From a woman in her 50s in Australia: Firstly – I’m not in crisis, this is a more general question. My underlying problem is probably best described as complex trauma. Is it possible for suicidal thoughts/behaviors to be like an addiction?
In the past I’ve been depressed and had suicidal thoughts which I wanted to act on, but I’ve also had a completely separate set of suicidal thoughts/behaviours that are different in quality from those. This other type happen in response to extreme stress, are not associated with a wish to actually die, seem to have a temporary calming effect, and tend to escalate in the same way every time (going from simply thinking about, to obsessive internet reading on every aspect of the topic, to planning, to gathering means) until either the crisis is resolved or I switch to being “genuinely” suicidal. I’ve never abused drugs or alcohol or self-harmed, but this seems to be a very similar sort of pattern to those.
Have you come across this sort of thing at all?Can Suicidal Thoughts/Behaviors Be Addictive?
Can Suicidal Thoughts/Behaviors Be Addictive?
Anything can become an addiction if it is gratifying, especially if it is experienced as intensely so. It seems that many years ago, you discovered that it relieved your anxiety to think you had a way out of distress by suicide. Thinking about it, reading about it and planning it gave you a way to distract yourself from whatever was giving you stress until you calmed down enough to actually deal with it. If you couldn’t, you then went back to thinking about a way out.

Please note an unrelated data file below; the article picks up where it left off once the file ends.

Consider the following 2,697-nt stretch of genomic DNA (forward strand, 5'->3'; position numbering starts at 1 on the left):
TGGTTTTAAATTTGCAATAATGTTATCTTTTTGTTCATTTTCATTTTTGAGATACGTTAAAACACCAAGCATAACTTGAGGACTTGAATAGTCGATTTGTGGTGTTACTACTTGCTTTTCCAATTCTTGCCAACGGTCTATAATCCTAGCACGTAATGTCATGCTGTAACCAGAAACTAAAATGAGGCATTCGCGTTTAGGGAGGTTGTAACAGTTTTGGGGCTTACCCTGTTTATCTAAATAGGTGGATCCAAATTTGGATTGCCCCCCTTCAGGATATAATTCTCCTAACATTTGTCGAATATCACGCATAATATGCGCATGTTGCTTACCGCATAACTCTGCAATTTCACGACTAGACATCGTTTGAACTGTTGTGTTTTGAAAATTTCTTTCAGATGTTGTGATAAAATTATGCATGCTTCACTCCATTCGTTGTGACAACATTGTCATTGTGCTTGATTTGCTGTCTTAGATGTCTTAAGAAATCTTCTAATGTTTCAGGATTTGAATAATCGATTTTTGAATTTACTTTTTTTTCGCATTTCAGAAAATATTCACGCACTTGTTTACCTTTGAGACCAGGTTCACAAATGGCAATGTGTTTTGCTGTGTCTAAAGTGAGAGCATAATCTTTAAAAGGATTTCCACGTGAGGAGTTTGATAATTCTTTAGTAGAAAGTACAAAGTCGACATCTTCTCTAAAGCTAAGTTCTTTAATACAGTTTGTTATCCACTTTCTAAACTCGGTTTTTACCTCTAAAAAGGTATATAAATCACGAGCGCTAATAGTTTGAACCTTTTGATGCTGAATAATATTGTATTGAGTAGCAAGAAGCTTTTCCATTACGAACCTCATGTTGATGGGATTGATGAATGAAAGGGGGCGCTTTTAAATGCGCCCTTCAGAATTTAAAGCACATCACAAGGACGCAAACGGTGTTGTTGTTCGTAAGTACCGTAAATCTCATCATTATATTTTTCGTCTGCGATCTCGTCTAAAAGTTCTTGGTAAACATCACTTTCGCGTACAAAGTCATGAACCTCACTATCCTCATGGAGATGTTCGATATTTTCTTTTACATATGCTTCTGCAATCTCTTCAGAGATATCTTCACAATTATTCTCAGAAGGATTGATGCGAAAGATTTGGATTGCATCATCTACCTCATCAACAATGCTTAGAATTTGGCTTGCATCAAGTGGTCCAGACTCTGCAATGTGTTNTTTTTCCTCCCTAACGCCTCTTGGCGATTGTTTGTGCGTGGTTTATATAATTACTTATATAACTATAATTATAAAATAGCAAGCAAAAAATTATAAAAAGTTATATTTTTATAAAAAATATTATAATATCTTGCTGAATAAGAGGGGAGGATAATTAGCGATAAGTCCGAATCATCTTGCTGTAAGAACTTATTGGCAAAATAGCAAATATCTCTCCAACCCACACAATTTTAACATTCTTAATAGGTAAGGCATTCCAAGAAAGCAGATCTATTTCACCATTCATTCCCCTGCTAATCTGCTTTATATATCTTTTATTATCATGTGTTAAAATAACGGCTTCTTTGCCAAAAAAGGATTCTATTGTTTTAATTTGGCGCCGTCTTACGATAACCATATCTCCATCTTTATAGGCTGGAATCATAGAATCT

So far, you’ve managed to pull back from actual suicide. But I’m concerned that there may come a day when your distress is such that you don’t recognize the danger. Not having found other ways to cope, your only recourse is to get even more serious about suicide. That’s how “accidental suicides” happen.
I hope you will consider seeing a therapist to help you learn other powerful ways to manage stress. Recent studies in mindfulness have provided new techniques for self-soothing and managing challenging life events. Please bring your letter and this response with you to the first appointment. It will help immediately focus your treatment.
I wish you well.